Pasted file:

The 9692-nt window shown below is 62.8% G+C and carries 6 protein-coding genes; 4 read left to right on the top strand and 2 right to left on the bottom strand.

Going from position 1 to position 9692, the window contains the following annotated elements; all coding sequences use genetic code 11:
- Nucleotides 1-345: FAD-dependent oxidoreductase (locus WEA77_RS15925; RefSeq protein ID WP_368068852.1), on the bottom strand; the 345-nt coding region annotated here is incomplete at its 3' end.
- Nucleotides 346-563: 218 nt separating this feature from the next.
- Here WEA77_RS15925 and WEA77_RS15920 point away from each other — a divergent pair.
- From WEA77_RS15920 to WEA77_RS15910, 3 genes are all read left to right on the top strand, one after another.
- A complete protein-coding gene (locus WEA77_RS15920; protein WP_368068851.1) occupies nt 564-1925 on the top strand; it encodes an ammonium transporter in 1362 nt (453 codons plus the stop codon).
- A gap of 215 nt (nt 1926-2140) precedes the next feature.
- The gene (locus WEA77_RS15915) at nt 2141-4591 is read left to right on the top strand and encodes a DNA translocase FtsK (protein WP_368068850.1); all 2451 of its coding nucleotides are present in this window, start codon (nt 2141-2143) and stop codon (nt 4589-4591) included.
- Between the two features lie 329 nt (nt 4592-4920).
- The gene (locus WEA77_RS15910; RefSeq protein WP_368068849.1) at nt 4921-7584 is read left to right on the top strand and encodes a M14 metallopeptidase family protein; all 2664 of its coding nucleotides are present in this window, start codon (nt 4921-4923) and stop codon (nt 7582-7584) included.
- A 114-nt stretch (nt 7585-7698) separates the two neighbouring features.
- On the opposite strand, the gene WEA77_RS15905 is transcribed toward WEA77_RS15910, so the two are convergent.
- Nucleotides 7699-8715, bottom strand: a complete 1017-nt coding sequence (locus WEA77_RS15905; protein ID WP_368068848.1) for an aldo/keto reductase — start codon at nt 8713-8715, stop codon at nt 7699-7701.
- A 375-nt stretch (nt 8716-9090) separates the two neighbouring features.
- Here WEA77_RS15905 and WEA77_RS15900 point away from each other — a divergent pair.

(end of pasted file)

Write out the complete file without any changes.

The 9692-nt window shown below is 62.8% G+C and carries 6 protein-coding genes; 4 read left to right on the top strand and 2 right to left on the bottom strand.

Going from position 1 to position 9692, the window contains the following annotated elements; all coding sequences use genetic code 11:
- Nucleotides 1-345: FAD-dependent oxidoreductase (locus WEA77_RS15925; RefSeq protein ID WP_368068852.1), on the bottom strand; the 345-nt coding region annotated here is incomplete at its 3' end.
- Nucleotides 346-563: 218 nt separating this feature from the next.
- Here WEA77_RS15925 and WEA77_RS15920 point away from each other — a divergent pair.
- From WEA77_RS15920 to WEA77_RS15910, 3 genes are all read left to right on the top strand, one after another.
- A complete protein-coding gene (locus WEA77_RS15920; protein WP_368068851.1) occupies nt 564-1925 on the top strand; it encodes an ammonium transporter in 1362 nt (453 codons plus the stop codon).
- A gap of 215 nt (nt 1926-2140) precedes the next feature.
- The gene (locus WEA77_RS15915) at nt 2141-4591 is read left to right on the top strand and encodes a DNA translocase FtsK (protein WP_368068850.1); all 2451 of its coding nucleotides are present in this window, start codon (nt 2141-2143) and stop codon (nt 4589-4591) included.
- Between the two features lie 329 nt (nt 4592-4920).
- The gene (locus WEA77_RS15910; RefSeq protein WP_368068849.1) at nt 4921-7584 is read left to right on the top strand and encodes a M14 metallopeptidase family protein; all 2664 of its coding nucleotides are present in this window, start codon (nt 4921-4923) and stop codon (nt 7582-7584) included.
- A 114-nt stretch (nt 7585-7698) separates the two neighbouring features.
- On the opposite strand, the gene WEA77_RS15905 is transcribed toward WEA77_RS15910, so the two are convergent.
- Nucleotides 7699-8715, bottom strand: a complete 1017-nt coding sequence (locus WEA77_RS15905; protein ID WP_368068848.1) for an aldo/keto reductase — start codon at nt 8713-8715, stop codon at nt 7699-7701.
- A 375-nt stretch (nt 8716-9090) separates the two neighbouring features.
- Here WEA77_RS15905 and WEA77_RS15900 point away from each other — a divergent pair.